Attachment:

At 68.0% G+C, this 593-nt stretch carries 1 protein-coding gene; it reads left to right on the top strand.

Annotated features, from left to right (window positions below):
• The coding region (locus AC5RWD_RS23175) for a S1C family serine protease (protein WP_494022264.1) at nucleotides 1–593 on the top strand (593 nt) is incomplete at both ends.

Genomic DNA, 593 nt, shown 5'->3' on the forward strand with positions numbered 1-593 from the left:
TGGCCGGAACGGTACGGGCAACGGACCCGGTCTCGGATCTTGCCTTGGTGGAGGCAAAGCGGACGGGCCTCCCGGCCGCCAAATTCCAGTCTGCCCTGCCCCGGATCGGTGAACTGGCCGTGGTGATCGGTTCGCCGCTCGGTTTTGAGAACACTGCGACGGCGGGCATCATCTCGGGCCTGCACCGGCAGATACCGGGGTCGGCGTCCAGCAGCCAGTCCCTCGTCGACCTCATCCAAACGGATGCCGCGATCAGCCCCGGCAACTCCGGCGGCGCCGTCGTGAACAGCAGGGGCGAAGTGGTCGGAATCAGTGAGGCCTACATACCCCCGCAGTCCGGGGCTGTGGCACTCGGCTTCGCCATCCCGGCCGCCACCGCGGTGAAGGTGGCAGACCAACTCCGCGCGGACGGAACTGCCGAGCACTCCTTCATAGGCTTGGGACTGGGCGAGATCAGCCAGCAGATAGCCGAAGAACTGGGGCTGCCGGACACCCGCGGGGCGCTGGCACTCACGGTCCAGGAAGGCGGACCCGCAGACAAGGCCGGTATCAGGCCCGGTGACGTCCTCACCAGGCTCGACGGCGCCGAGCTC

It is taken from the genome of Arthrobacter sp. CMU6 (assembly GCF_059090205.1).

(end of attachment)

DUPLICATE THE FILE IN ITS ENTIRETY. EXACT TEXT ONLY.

At 68.0% G+C, this 593-nt stretch carries 1 protein-coding gene; it reads left to right on the top strand.

Annotated features, from left to right (window positions below):
• The coding region (locus AC5RWD_RS23175) for a S1C family serine protease (protein WP_494022264.1) at nucleotides 1–593 on the top strand (593 nt) is incomplete at both ends.

Genomic DNA, 593 nt, shown 5'->3' on the forward strand with positions numbered 1-593 from the left:
TGGCCGGAACGGTACGGGCAACGGACCCGGTCTCGGATCTTGCCTTGGTGGAGGCAAAGCGGACGGGCCTCCCGGCCGCCAAATTCCAGTCTGCCCTGCCCCGGATCGGTGAACTGGCCGTGGTGATCGGTTCGCCGCTCGGTTTTGAGAACACTGCGACGGCGGGCATCATCTCGGGCCTGCACCGGCAGATACCGGGGTCGGCGTCCAGCAGCCAGTCCCTCGTCGACCTCATCCAAACGGATGCCGCGATCAGCCCCGGCAACTCCGGCGGCGCCGTCGTGAACAGCAGGGGCGAAGTGGTCGGAATCAGTGAGGCCTACATACCCCCGCAGTCCGGGGCTGTGGCACTCGGCTTCGCCATCCCGGCCGCCACCGCGGTGAAGGTGGCAGACCAACTCCGCGCGGACGGAACTGCCGAGCACTCCTTCATAGGCTTGGGACTGGGCGAGATCAGCCAGCAGATAGCCGAAGAACTGGGGCTGCCGGACACCCGCGGGGCGCTGGCACTCACGGTCCAGGAAGGCGGACCCGCAGACAAGGCCGGTATCAGGCCCGGTGACGTCCTCACCAGGCTCGACGGCGCCGAGCTC

It is taken from the genome of Arthrobacter sp. CMU6 (assembly GCF_059090205.1).